Over the past week, the emergency room of Field Hospital No.12 has received 25-30 cases a day compared to the peak of 73 in late August.
The field hospital in Thu Duc City is treating 1,900 Covid-19 patients, a drop of 400 on Sept. 14.
"When HCMC launched another mass test campaign on August 23 and found more Covid-19 cases in the community, many people have worried if it would cause overload for the healthcare sector but in reality, the number of patients in need of emergency aid has decreased," said doctor Pham Dang Trong Tuong, director of the hospital.
Nguyen Thanh Dung, director of the Field Hospital No.2 in District 12, said that as of Tuesday, among 1,800 admissions, only six were in the intensive care unit (ICU) and 40 reliant on oxygen support in the emergency room compared to the peaks of 25 in ICU and 170 in need of oxygen support.
The two field hospitals are among nearly 30 that HCMC has established since June in university dormitories, schools and apartment buildings as the city suffered its worst Covid-19 outbreak ever and became the epicenter of Vietnam’s fourth Covid-19 wave.
At first, the hospitals ran at full capacity and some were even overloaded.
There were cases of ambulances getting stuck in traffic jams right on the path leading from the hospitals' gates to the treatment areas due to a large number of patients recorded at once.
In August, HCMC changed its Covid-19 treatment strategy, classifying patients into three groups for treatment: those with asymptomatic or mild symptoms and no chronic diseases who could be treated at home or quarantine facilities; those with developing symptoms needing to be hospitalized at field hospitals; and severe and critical ill patients.
To treat patients in quarantine facilities, 191 district-level facilities were set up across the city. These were manned and monitored by medics and local task forces who'd undergone thorough medical training.
Experts said the solution has eased the burden on overloaded hospitals, prevented patients from becoming severely ill, and at the same time, allowed patients to receive emergency aid if needed before being transferred to hospitals.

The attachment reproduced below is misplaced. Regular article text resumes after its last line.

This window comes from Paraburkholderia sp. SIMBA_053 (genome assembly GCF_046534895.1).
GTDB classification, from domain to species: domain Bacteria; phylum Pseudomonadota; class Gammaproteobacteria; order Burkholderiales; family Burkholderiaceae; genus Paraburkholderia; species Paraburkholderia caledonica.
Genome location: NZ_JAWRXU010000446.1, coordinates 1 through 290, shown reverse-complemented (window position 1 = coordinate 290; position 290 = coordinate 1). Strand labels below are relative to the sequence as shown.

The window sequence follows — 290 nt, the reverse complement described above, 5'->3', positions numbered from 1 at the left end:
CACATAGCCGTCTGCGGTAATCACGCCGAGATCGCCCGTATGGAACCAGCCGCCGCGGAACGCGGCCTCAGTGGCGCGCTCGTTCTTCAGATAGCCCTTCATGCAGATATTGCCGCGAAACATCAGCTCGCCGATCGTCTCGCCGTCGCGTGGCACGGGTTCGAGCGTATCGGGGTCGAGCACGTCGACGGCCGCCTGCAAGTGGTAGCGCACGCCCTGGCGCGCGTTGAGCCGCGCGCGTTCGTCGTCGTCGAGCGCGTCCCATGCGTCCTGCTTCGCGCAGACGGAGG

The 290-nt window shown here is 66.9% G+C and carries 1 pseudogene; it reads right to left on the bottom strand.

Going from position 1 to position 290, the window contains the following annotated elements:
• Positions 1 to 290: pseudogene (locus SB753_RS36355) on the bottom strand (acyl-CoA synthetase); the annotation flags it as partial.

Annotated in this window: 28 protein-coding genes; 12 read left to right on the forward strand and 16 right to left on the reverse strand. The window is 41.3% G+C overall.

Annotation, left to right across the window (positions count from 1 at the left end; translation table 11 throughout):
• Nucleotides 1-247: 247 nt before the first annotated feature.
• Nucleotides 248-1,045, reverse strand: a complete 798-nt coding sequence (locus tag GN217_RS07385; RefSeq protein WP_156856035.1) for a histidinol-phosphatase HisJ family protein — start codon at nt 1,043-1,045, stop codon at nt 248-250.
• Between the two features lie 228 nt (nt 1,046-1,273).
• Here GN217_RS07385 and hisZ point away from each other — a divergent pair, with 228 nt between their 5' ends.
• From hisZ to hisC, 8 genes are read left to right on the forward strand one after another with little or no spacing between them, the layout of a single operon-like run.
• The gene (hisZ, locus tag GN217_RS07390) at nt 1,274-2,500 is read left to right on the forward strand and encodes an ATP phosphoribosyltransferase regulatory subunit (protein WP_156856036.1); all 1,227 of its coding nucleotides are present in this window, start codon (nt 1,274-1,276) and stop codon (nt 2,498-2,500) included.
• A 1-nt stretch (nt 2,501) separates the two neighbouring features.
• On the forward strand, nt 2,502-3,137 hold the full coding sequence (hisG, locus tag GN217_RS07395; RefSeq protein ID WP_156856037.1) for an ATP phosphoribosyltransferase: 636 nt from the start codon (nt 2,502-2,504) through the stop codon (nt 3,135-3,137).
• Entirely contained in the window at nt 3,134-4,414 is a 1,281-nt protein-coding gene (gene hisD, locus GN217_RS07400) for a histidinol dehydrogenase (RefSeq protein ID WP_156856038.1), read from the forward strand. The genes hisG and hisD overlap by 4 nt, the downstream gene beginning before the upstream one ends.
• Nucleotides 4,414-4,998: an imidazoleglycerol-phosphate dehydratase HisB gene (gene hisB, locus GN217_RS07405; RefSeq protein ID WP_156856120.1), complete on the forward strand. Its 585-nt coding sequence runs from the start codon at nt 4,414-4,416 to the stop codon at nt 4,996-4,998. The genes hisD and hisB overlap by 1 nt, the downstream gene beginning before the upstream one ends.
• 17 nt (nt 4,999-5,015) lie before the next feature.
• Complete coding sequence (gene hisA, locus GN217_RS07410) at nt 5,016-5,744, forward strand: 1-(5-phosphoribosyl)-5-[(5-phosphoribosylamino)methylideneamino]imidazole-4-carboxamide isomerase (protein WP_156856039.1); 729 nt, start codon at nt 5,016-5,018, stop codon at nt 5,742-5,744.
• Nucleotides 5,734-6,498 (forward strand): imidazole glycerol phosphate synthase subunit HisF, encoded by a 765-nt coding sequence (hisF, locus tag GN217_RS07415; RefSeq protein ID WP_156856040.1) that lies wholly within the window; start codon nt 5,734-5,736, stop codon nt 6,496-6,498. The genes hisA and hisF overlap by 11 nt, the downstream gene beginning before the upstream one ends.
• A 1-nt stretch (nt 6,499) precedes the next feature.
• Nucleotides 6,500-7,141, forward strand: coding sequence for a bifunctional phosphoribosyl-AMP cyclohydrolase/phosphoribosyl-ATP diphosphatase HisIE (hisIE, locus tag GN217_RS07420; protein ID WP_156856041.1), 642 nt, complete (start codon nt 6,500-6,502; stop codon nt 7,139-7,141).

These days, patients being treated at home accounts for around 40 percent of all existing patients in the city.
Another reason contributing to the reduced number of patients becoming severely ill was vaccine coverage, Dung said.
"Earlier, a majority of severely ill patients were those who'd not been vaccinated or had been vaccinated shortly before getting infected and did not have enough time to generate antibodies," he said.
The city has so far administered 8.8 million doses, with more than 2.1 million people getting two shots.
Regarding to the plan to take down Covid-19 field hospitals and return the venues to their original purposes, a city health official, who wants to stay unnamed, told VnExpress that: "This is a big plan and the Health Department is setting up a unit to take care of it."
In a Covid-19 prevention and fighting plan after Sept. 15 submitted to the city’s administration, the department said it will continue to keep several Covid-19 field hospitals.
At the same time, hospitals that have been prioritizing Covid-19 treatment in recent times will return back to normal to take care of patients of other diseases.
The city will still maintain 10 Covid-19 hospitals along with the ICUs until putting the outbreak under control.
Many doctors are of the idea that there is no need to keep many field hospitals in operation because for now, many patients can be isolated at home for treatment and existing hospitals can have a separate area to treat Covid-19 patients alongside patients of other diseases.
Reducing field hospitals will also prevent waste, said an unnamed hospital’s director.
From this moment, the health sector must have a plan to treat Covid-19 patients and recover the economy at the same time to start implementing whenever it comes to the right time because it costs VND500-700 million ($21,900-30,660) of the city’s budget per day to maintain the operation of one such hospital."
HCMC has had 353,655 cases and 13,677 deaths so far in the fourth wave that emerged in late April.
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